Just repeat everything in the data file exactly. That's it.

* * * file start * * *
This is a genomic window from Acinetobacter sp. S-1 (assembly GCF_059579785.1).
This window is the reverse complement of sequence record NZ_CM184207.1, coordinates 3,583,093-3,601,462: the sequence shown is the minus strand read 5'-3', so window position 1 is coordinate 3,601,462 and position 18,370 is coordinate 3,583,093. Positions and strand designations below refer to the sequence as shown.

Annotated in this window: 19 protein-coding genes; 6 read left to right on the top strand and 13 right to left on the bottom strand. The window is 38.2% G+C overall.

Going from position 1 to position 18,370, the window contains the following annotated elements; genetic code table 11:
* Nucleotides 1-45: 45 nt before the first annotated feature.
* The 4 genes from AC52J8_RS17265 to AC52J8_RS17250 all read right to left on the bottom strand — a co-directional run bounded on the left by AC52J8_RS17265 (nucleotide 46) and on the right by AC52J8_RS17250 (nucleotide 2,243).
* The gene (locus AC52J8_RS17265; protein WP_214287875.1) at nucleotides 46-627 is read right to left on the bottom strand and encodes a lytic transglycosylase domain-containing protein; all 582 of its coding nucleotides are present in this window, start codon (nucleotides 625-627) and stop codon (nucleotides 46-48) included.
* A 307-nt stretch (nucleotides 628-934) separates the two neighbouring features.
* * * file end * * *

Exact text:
This is a genomic window from Acinetobacter sp. S-1 (assembly GCF_059579785.1).
This window is the reverse complement of sequence record NZ_CM184207.1, coordinates 3,583,093-3,601,462: the sequence shown is the minus strand read 5'-3', so window position 1 is coordinate 3,601,462 and position 18,370 is coordinate 3,583,093. Positions and strand designations below refer to the sequence as shown.

Annotated in this window: 19 protein-coding genes; 6 read left to right on the top strand and 13 right to left on the bottom strand. The window is 38.2% G+C overall.

Going from position 1 to position 18,370, the window contains the following annotated elements; genetic code table 11:
* Nucleotides 1-45: 45 nt before the first annotated feature.
* The 4 genes from AC52J8_RS17265 to AC52J8_RS17250 all read right to left on the bottom strand — a co-directional run bounded on the left by AC52J8_RS17265 (nucleotide 46) and on the right by AC52J8_RS17250 (nucleotide 2,243).
* The gene (locus AC52J8_RS17265; protein WP_214287875.1) at nucleotides 46-627 is read right to left on the bottom strand and encodes a lytic transglycosylase domain-containing protein; all 582 of its coding nucleotides are present in this window, start codon (nucleotides 625-627) and stop codon (nucleotides 46-48) included.
* A 307-nt stretch (nucleotides 628-934) separates the two neighbouring features.